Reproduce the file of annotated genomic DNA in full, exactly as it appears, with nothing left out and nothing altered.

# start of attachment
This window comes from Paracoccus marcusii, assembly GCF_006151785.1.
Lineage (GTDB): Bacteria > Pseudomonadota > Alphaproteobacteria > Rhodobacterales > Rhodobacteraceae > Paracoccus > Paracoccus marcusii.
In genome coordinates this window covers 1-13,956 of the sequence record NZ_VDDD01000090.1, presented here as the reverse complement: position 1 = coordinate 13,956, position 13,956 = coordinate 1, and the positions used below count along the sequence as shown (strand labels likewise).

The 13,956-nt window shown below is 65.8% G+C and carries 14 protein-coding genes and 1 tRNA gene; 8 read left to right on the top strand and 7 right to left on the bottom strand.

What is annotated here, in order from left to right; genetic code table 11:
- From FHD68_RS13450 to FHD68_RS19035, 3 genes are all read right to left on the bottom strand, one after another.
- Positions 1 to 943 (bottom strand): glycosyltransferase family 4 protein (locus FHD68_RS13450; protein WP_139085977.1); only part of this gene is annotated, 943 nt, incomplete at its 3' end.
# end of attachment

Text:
This window comes from Paracoccus marcusii, assembly GCF_006151785.1.
Lineage (GTDB): Bacteria > Pseudomonadota > Alphaproteobacteria > Rhodobacterales > Rhodobacteraceae > Paracoccus > Paracoccus marcusii.
In genome coordinates this window covers 1-13,956 of the sequence record NZ_VDDD01000090.1, presented here as the reverse complement: position 1 = coordinate 13,956, position 13,956 = coordinate 1, and the positions used below count along the sequence as shown (strand labels likewise).

The 13,956-nt window shown below is 65.8% G+C and carries 14 protein-coding genes and 1 tRNA gene; 8 read left to right on the top strand and 7 right to left on the bottom strand.

What is annotated here, in order from left to right; genetic code table 11:
- From FHD68_RS13450 to FHD68_RS19035, 3 genes are all read right to left on the bottom strand, one after another.
- Positions 1 to 943 (bottom strand): glycosyltransferase family 4 protein (locus FHD68_RS13450; protein WP_139085977.1); only part of this gene is annotated, 943 nt, incomplete at its 3' end.